Urinary Tract Infections vs. Vaginal Infections
What’s the Difference Between a Urinary Tract Infection (UTI) and Vaginal Infection?
If you experience discomfort in your genital area or when you urinate, you may have an infection. Two types of infections that commonly affect these areas are urinary tract infections (UTIs) and vaginal infections such as bacterial vaginosis and yeast infections. While each of these conditions are distinct, some of their symptoms, causes, and prevention methods are similar. The good news is that both conditions are treatable and more importantly preventable!
“The good news is that both UTIs and Bacterial Vaginosis are conditions that are treatable and more importantly preventable!”
Although UTIs and vaginal infections are quite different, it’s possible to have both at the same time. In fact, treating a UTI with antibiotics can sometimes lead to a vaginal infection. In addition, having bacterial vaginosis may predispose you to getting recurrent Urinary Tract Infections.
Did you know that some vaginal bacteria may even trigger recurrent UTIs?
In young, sexually active women, about 80 percent of UTIs are caused by E. coli. Conventional thinking holds that recurrence occurs when E. coli is reintroduced into the urinary tract, however, new research suggests another way for a subsequent UTI to develop: The vaginal bacterium Gardnerella vaginalis triggers E. coli already hiding in the bladder, usually under a protective biofilm, to cause another UTI. These findings help explain why sexual activity is associated with UTIs. When Gardnerella vaginalis gets into the bladder, this vaginal bacterium causes dormant E. coli from a previous infection to start multiplying again, causing another UTI. G. vaginalis also may be a contributor to more serious – and potentially deadly – kidney infections.
UTIs and vaginal infections may cause pain when urinating or discomfort in the genital area; however, generally other symptoms and the treatment for the conditions are different.
“UTIs and vaginal infections symptoms may be in the same general area, but they’re distinct and need to be treated differently”
UTI symptoms typically affect urination. They may cause a burning sensation when you urinate, or you may feel a need to urinate more frequently. Vaginal infection symptoms may include pain when urinating, but you’ll also experience pain and itchiness in the affected area. Vaginal infections also typically cause a thick, milky discharge.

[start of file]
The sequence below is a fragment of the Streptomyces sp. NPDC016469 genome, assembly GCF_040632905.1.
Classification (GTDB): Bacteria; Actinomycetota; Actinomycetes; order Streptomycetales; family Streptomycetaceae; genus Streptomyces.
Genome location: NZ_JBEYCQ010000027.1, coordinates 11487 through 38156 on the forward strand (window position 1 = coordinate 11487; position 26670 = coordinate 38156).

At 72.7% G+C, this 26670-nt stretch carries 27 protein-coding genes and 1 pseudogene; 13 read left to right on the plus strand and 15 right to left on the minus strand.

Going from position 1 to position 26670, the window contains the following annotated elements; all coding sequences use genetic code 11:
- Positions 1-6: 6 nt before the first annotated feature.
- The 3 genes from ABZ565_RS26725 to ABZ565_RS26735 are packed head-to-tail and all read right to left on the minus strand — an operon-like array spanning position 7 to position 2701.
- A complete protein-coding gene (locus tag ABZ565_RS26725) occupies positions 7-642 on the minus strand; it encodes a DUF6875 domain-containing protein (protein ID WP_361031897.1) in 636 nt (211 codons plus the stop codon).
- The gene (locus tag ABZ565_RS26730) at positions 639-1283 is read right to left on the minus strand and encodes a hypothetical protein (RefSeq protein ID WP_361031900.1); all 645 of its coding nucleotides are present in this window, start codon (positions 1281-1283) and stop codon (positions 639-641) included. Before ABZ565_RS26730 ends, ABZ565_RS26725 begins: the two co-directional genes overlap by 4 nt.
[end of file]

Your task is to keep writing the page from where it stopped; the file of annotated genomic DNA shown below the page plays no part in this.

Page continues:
“It’s important to understand the difference between the various types of infections and their symptoms so you can ensure you are getting the right treatment.”
Know How to Tell the Difference!
Understanding the differences between a yeast infection, bacterial vaginosis and a urinary tract infection (UTI) is important so you can get the appropriate treatment or clearly describe symptoms to a doctor if these issues do not clear up on their own. The chart below that outlines symptoms of common infections including UTIs, Yeast Infections, Bacterial Vaginosis (BV) and Trichomoniasis.
If you have recurrent bacterial vaginosis infections, (BV), don’t fret as you now have a non-antibiotic and non-prescription option to prevent your next bacterial vaginosis infection (BV).
Symptoms of UTIs: The symptoms of UTIs vary depending on the location of the infections. Learn how to recognize these symptoms.
Causes of UTIs: UTIs can be caused by many things — drinking habits, sexual activity and even what you wear! Learn more about common risk factors related to UTIs so you can avoid them!
Medical Complications: While milder UTIs will often go away on their own without treatment, you shouldn't avoid seeing a doctor if the symptoms persist for more than a couple of days. Learn more about why and when you should see your doctor.
UTI Prevention: Anyone who has ever had a urinary tract infection (UTI) knows full well how frustrating and uncomfortable they can be. Getting ahead of UTIs, with these UTI prevention tips, can help you prevent UTIs.
Antibiotic Resistance: The growing concern over the risk of antibiotic resistance is the primary reasons most healthcare practitioners are now turning towards non-antibiotic approaches to prevent recurrent UTIs. Learn more about using antibiotics wisely!